1.F.4.  Except for the limited right of replacement or refund set forth
in paragraph 1.F.3, this work is provided to you 'AS-IS' WITH NO OTHER

1.F.5.  Some states do not allow disclaimers of certain implied
warranties or the exclusion or limitation of certain types of damages.
If any disclaimer or limitation set forth in this agreement violates the
law of the state applicable to this agreement, the agreement shall be
interpreted to make the maximum disclaimer or limitation permitted by
the applicable state law.  The invalidity or unenforceability of any
provision of this agreement shall not void the remaining provisions.

1.F.6.  INDEMNITY - You agree to indemnify and hold the Foundation, the
trademark owner, any agent or employee of the Foundation, anyone
providing copies of Project Gutenberg-tm electronic works in accordance
with this agreement, and any volunteers associated with the production,
promotion and distribution of Project Gutenberg-tm electronic works,
harmless from all liability, costs and expenses, including legal fees,
that arise directly or indirectly from any of the following which you do
or cause to occur: (a) distribution of this or any Project Gutenberg-tm
work, (b) alteration, modification, or additions or deletions to any
Project Gutenberg-tm work, and (c) any Defect you cause.

Section  2.  Information about the Mission of Project Gutenberg-tm

Project Gutenberg-tm is synonymous with the free distribution of
electronic works in formats readable by the widest variety of computers
including obsolete, old, middle-aged and new computers.  It exists
because of the efforts of hundreds of volunteers and donations from
people in all walks of life.

Volunteers and financial support to provide volunteers with the
assistance they need are critical to reaching Project Gutenberg-tm's
goals and ensuring that the Project Gutenberg-tm collection will
remain freely available for generations to come.  In 2001, the Project
Gutenberg Literary Archive Foundation was created to provide a secure
and permanent future for Project Gutenberg-tm and future generations.
To learn more about the Project Gutenberg Literary Archive Foundation
and how your efforts and donations can help, see Sections 3 and 4
and the Foundation web page at

Section 3.  Information about the Project Gutenberg Literary Archive

The Project Gutenberg Literary Archive Foundation is a non profit
501(c)(3) educational corporation organized under the laws of the
state of Mississippi and granted tax exempt status by the Internal
Revenue Service.  The Foundation's EIN or federal tax identification
number is 64-6221541.  Its 501(c)(3) letter is posted at  Contributions to the Project Gutenberg
Literary Archive Foundation are tax deductible to the full extent
permitted by U.S. federal laws and your state's laws.

The Foundation's principal office is located at 4557 Melan Dr. S.
Fairbanks, AK, 99712., but its volunteers and employees are scattered
throughout numerous locations.  Its business office is located at
809 North 1500 West, Salt Lake City, UT 84116, (801) 596-1887, email  Email contact links and up to date contact
information can be found at the Foundation's web site and official
page at

For additional contact information:
     Dr. Gregory B. Newby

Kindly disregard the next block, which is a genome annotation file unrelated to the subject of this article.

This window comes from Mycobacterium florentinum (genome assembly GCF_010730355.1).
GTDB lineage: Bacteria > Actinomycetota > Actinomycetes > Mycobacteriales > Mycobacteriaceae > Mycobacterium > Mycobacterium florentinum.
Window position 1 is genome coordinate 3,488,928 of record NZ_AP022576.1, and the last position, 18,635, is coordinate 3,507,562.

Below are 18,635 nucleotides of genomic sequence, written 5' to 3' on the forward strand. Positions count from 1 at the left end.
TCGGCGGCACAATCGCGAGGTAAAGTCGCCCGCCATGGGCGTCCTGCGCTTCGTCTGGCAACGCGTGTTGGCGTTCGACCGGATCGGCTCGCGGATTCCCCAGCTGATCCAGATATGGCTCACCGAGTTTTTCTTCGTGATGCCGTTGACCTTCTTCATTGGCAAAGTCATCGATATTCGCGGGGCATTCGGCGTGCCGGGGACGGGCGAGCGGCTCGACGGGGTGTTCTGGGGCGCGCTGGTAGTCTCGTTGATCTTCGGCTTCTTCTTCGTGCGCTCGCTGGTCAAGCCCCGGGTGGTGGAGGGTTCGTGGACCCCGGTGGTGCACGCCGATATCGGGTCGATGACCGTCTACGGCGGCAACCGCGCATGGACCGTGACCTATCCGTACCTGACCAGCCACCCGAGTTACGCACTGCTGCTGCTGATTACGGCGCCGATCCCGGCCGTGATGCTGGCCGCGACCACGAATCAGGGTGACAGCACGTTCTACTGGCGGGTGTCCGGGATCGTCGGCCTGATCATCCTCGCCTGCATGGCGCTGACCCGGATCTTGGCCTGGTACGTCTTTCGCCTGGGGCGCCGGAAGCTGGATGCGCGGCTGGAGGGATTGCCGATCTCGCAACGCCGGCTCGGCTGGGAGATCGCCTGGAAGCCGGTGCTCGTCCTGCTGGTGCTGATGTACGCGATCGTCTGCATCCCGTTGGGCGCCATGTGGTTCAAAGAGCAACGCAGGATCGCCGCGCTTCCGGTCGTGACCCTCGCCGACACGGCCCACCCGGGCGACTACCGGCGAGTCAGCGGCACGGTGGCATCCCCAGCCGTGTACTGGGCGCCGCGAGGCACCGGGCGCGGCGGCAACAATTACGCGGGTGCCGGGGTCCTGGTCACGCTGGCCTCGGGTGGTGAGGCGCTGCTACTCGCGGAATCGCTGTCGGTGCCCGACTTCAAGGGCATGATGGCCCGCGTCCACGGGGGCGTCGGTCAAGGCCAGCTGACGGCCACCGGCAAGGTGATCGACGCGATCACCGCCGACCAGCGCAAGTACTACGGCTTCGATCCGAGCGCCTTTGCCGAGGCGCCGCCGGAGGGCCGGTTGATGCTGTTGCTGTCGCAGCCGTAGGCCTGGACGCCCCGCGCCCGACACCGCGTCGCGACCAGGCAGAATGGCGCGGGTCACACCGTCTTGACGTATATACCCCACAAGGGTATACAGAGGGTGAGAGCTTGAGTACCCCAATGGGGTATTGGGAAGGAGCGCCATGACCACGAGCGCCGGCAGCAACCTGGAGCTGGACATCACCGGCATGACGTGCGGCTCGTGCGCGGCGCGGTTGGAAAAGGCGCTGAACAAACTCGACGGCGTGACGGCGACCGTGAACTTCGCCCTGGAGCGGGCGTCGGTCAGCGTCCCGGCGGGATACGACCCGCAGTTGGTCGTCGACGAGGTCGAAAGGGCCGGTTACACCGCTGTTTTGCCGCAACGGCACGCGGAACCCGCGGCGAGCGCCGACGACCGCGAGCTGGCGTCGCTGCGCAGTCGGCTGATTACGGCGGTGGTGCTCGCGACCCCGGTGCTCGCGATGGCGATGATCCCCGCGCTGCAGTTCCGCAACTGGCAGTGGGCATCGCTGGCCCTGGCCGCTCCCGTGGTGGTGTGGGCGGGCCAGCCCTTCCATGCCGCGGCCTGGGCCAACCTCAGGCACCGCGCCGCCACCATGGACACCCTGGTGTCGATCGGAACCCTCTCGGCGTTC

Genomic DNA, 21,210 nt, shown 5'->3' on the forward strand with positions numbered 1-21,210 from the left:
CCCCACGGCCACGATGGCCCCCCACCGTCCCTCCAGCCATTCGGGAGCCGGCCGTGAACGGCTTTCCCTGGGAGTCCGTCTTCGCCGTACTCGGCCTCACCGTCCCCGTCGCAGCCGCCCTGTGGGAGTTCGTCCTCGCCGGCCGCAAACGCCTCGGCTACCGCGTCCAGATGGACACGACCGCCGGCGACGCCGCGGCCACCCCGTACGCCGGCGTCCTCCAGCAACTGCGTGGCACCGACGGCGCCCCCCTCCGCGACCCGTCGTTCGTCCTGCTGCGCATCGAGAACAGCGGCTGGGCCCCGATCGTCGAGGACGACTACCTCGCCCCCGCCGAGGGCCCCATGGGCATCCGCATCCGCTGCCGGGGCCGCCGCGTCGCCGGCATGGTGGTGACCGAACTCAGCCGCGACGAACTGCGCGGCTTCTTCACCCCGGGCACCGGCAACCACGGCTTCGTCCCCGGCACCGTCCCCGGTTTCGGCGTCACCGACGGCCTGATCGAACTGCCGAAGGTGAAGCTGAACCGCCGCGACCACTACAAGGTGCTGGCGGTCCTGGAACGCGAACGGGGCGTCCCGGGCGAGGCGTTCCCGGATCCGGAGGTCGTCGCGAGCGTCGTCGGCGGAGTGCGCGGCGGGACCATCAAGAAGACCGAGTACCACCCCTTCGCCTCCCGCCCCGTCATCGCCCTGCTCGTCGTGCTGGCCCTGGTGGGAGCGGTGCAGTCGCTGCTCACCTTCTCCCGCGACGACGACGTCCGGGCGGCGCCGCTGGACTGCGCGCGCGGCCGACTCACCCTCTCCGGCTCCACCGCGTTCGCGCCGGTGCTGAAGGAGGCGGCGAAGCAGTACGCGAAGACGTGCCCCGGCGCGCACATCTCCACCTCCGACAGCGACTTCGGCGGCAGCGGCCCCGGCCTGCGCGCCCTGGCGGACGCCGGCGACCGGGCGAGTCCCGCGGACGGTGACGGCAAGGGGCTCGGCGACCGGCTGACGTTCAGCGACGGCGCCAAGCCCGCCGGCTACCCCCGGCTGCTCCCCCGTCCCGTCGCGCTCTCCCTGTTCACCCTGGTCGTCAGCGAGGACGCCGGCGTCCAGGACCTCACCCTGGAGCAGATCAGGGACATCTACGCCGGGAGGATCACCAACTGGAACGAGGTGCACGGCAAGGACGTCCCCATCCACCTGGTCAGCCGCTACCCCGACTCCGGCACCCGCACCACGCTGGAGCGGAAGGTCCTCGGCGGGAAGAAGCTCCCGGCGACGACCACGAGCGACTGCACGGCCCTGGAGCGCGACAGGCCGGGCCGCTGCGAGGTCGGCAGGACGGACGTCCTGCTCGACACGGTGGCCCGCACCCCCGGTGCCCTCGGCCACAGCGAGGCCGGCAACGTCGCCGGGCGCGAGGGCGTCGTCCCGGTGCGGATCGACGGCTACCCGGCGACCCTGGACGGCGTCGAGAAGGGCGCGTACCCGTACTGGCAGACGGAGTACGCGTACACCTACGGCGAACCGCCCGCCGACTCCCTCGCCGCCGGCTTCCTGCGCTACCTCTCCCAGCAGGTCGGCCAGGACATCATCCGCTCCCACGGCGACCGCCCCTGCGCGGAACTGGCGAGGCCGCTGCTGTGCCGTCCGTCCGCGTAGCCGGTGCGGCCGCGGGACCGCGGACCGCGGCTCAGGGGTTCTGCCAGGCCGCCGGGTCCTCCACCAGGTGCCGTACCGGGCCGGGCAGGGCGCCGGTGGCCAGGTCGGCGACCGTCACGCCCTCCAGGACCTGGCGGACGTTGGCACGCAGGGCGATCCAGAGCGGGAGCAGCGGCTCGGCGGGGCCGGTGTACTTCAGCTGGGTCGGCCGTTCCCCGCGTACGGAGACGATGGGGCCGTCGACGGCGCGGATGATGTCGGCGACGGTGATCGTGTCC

Chief Executive and Director

Section 4.  Information about Donations to the Project Gutenberg
Literary Archive Foundation

Project Gutenberg-tm depends upon and cannot survive without wide
spread public support and donations to carry out its mission of
increasing the number of public domain and licensed works that can be
freely distributed in machine readable form accessible by the widest
array of equipment including outdated equipment.  Many small donations
($1 to $5,000) are particularly important to maintaining tax exempt
status with the IRS.

The Foundation is committed to complying with the laws regulating
charities and charitable donations in all 50 states of the United
States.  Compliance requirements are not uniform and it takes a
considerable effort, much paperwork and many fees to meet and keep up
with these requirements.  We do not solicit donations in locations
where we have not received written confirmation of compliance.  To
SEND DONATIONS or determine the status of compliance for any
particular state visit

While we cannot and do not solicit contributions from states where we
have not met the solicitation requirements, we know of no prohibition
against accepting unsolicited donations from donors in such states who
approach us with offers to donate.

International donations are gratefully accepted, but we cannot make
any statements concerning tax treatment of donations received from
outside the United States.  U.S. laws alone swamp our small staff.

Please check the Project Gutenberg Web pages for current donation
methods and addresses.  Donations are accepted in a number of other
ways including including checks, online payments and credit card
donations.  To donate, please visit:

Section 5.  General Information About Project Gutenberg-tm electronic

Professor Michael S. Hart was the originator of the Project Gutenberg-tm
concept of a library of electronic works that could be freely shared
with anyone.  For thirty years, he produced and distributed Project
Gutenberg-tm eBooks with only a loose network of volunteer support.

Project Gutenberg-tm eBooks are often created from several printed
editions, all of which are confirmed as Public Domain in the U.S.
unless a copyright notice is included.  Thus, we do not necessarily
keep eBooks in compliance with any particular paper edition.

Most people start at our Web site which has the main PG search facility:

This Web site includes information about Project Gutenberg-tm,
including how to make donations to the Project Gutenberg Literary
Archive Foundation, how to help produce our new eBooks, and how to
subscribe to our email newsletter to hear about new eBooks.